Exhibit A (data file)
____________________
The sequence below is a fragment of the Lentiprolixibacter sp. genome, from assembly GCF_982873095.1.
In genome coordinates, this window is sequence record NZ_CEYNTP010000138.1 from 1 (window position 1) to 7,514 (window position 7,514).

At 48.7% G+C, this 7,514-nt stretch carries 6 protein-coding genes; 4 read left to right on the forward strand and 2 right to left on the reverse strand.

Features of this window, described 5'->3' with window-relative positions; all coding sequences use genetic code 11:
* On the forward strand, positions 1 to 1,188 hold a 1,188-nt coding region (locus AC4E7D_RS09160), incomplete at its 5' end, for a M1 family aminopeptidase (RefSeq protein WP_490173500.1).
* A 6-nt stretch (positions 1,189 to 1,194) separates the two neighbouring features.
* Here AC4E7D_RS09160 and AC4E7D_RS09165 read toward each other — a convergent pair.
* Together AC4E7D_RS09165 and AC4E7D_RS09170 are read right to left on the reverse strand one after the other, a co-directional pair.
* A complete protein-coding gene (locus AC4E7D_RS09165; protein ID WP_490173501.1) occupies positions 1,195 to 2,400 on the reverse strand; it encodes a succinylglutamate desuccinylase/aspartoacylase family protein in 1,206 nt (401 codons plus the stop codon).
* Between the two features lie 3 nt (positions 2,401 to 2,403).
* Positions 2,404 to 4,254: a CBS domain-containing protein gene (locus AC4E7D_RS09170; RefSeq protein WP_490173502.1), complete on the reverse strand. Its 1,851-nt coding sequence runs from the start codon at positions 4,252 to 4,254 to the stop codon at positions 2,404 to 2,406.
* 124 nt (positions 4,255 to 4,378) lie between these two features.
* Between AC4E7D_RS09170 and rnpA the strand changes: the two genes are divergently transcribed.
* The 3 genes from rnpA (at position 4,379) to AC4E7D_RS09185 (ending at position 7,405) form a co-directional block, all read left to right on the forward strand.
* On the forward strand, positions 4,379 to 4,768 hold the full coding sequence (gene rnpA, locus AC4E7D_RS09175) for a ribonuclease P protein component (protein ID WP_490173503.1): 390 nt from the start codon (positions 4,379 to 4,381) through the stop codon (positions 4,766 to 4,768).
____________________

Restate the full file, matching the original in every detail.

The sequence below is a fragment of the Lentiprolixibacter sp. genome, from assembly GCF_982873095.1.
In genome coordinates, this window is sequence record NZ_CEYNTP010000138.1 from 1 (window position 1) to 7,514 (window position 7,514).

At 48.7% G+C, this 7,514-nt stretch carries 6 protein-coding genes; 4 read left to right on the forward strand and 2 right to left on the reverse strand.

Features of this window, described 5'->3' with window-relative positions; all coding sequences use genetic code 11:
* On the forward strand, positions 1 to 1,188 hold a 1,188-nt coding region (locus AC4E7D_RS09160), incomplete at its 5' end, for a M1 family aminopeptidase (RefSeq protein WP_490173500.1).
* A 6-nt stretch (positions 1,189 to 1,194) separates the two neighbouring features.
* Here AC4E7D_RS09160 and AC4E7D_RS09165 read toward each other — a convergent pair.
* Together AC4E7D_RS09165 and AC4E7D_RS09170 are read right to left on the reverse strand one after the other, a co-directional pair.
* A complete protein-coding gene (locus AC4E7D_RS09165; protein ID WP_490173501.1) occupies positions 1,195 to 2,400 on the reverse strand; it encodes a succinylglutamate desuccinylase/aspartoacylase family protein in 1,206 nt (401 codons plus the stop codon).
* Between the two features lie 3 nt (positions 2,401 to 2,403).
* Positions 2,404 to 4,254: a CBS domain-containing protein gene (locus AC4E7D_RS09170; RefSeq protein WP_490173502.1), complete on the reverse strand. Its 1,851-nt coding sequence runs from the start codon at positions 4,252 to 4,254 to the stop codon at positions 2,404 to 2,406.
* 124 nt (positions 4,255 to 4,378) lie between these two features.
* Between AC4E7D_RS09170 and rnpA the strand changes: the two genes are divergently transcribed.
* The 3 genes from rnpA (at position 4,379) to AC4E7D_RS09185 (ending at position 7,405) form a co-directional block, all read left to right on the forward strand.
* On the forward strand, positions 4,379 to 4,768 hold the full coding sequence (gene rnpA, locus AC4E7D_RS09175) for a ribonuclease P protein component (protein ID WP_490173503.1): 390 nt from the start codon (positions 4,379 to 4,381) through the stop codon (positions 4,766 to 4,768).